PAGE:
Best Gas Tankless Water Heater – Buying guide
Selecting the right size tankless water heater
Most tankless heaters are available in various sizes and powers, to accommodate different sized homes. Larger heaters have higher BTU capacities and higher flow rates, meaning that they’re able to supply hot water to a great number of appliances at the same time.
To find the right size heater for your home, you need to find your total required gallons per minute (GPM). Check your faucets, showerhead, and appliances for their listed GPM, either by checking labels or looking up their specs online.
We recommend heaters that can handle a minimum of 4 GPM for families with more than two people.
Understanding flow rate
It’s important to remember that nobody runs all of their faucets and appliances simultaneously, so there’s no need to seek out a heater that can handle an astronomical flow rate.
Most homes are able to operate comfortably with a heater that’s capable of providing water for 1-3 simultaneous showers and appliances, depending upon the number of people in the home.
This tends to work out at a daily maximum flow rate of between 4-10 GPM. However, point-of-use heaters designed for a single appliance, such as the Furrion above, can get away with much lower GPMs.
Another thing to remember when deciding upon capacity and flow rate is that the temperature of incoming water has a large effect on heater performance. In colder climates, heaters have to spend more energy bringing water up to temperature, so likely need a higher BTU and GPM rating.
How much should a tankless gas heater cost?
With more internal components and safety features, gas heaters tend to be more expensive than electric units. The average price for a gas heater is around $750, with point-of-use models available for less than $500, and large whole-house heaters going for +$1500.
You should also take into account the price of installing a gas heater, as it’s far more likely that you’ll need professional help than when fitting an electric model.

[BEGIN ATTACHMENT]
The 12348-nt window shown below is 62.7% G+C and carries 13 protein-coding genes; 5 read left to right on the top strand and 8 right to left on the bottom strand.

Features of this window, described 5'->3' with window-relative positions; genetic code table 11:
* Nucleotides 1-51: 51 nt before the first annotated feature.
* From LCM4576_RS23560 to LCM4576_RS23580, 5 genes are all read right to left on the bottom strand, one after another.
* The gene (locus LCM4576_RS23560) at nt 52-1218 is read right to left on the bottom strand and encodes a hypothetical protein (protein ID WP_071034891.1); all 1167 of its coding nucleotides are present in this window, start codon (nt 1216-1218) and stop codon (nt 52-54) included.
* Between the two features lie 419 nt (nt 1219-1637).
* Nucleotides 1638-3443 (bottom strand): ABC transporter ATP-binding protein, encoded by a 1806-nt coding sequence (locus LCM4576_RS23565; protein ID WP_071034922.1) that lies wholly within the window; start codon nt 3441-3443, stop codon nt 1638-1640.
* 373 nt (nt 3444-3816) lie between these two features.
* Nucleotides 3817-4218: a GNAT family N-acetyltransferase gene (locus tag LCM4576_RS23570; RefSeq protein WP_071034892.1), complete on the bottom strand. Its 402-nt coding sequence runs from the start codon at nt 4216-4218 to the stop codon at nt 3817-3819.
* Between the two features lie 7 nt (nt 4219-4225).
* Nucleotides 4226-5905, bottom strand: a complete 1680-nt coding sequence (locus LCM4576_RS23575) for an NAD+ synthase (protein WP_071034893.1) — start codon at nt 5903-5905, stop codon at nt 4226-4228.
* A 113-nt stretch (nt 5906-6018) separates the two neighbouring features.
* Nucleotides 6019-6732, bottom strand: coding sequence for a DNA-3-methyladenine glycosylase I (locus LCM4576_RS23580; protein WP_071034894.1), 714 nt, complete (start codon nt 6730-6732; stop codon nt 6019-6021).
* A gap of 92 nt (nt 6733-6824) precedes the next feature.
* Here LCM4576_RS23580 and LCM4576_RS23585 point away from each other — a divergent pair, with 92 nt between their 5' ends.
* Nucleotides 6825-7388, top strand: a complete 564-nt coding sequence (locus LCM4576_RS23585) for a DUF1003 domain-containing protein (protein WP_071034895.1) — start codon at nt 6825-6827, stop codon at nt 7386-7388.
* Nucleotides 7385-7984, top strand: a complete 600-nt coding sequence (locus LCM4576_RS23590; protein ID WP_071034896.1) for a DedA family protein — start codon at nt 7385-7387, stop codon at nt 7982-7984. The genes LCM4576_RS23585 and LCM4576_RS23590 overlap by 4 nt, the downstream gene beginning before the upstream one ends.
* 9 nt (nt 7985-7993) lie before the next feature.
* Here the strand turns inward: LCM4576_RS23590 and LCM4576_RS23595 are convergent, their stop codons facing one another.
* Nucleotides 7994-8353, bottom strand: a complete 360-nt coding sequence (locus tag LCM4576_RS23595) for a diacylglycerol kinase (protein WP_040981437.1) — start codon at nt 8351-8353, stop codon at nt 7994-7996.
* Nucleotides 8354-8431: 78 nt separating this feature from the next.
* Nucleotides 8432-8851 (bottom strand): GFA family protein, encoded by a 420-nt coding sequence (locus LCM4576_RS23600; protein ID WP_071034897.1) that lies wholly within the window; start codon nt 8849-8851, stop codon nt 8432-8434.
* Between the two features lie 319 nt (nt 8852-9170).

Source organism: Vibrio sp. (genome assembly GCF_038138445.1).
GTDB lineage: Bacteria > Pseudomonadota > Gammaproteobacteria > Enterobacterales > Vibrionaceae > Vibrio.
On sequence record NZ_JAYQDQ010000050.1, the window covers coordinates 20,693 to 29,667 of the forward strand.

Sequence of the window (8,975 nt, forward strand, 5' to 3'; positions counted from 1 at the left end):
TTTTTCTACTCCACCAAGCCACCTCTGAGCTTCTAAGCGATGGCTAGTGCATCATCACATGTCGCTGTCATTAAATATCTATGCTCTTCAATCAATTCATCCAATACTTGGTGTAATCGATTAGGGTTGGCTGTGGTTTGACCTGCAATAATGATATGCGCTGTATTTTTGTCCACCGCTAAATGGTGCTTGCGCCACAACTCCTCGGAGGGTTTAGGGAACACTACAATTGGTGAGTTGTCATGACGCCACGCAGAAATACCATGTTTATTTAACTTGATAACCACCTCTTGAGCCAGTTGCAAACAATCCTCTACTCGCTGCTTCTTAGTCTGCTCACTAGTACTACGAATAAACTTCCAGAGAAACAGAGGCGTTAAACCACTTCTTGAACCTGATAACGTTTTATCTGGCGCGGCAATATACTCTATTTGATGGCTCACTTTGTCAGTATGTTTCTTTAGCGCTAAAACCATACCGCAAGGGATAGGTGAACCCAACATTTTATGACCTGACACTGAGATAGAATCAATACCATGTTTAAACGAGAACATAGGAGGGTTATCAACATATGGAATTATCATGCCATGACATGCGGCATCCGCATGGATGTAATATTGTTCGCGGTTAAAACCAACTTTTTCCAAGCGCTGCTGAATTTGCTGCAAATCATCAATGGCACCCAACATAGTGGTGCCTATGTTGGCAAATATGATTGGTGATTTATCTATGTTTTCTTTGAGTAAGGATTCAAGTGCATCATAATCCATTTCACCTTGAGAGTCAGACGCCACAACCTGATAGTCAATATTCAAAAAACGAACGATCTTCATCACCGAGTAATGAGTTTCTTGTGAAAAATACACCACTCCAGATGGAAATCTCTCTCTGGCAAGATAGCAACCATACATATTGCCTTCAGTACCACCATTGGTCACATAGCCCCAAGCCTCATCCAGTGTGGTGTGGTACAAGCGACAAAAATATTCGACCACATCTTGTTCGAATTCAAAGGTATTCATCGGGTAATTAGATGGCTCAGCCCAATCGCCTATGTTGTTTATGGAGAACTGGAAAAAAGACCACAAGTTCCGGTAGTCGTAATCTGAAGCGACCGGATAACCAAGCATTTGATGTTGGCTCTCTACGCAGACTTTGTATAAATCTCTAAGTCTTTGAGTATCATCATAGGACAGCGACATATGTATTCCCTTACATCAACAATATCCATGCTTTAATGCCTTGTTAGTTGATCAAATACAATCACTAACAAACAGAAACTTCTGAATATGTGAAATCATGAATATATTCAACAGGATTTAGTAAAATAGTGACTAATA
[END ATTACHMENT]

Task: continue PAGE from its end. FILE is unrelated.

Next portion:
Most gas tankless units require gas pipes to be upsized, which isn’t a task you should take on without prior experience.
Despite these significant extra costs, many gas heater owners say that their machines were able to pay for themselves within a few years of use. In the majority of areas, the cost of natural gas heater beats electric, meaning that you’ll slowly recoup your upfront investment over time.
Tankless heater efficiency
Gas tankless water heaters are less efficient than electric tankless units, but they far surpass tanked heaters, with average energy factor ratings of 80-90%.
Some gas heaters contain condensing technology, which allows them to capture unused heat from the exhaust system and redeploy it to heating the water. This can boost efficiency above 90%.
The higher the altitude of your area, the more energy your gas heater will lose as it heats your water. As a general rule, heaters in homes over 4000 feet lose 4% of their BTU and another 4% for each additional 1000 feet.
What is a condensing heater?
Condensing gas tankless water heaters are designed to increase heating efficiency to an equal level with electric heaters. All gas heaters have an exhaust system, which emits air and heat that wasn’t used to increase the water temperature. Condensing heaters capture this residual heat and re-use it to heater water.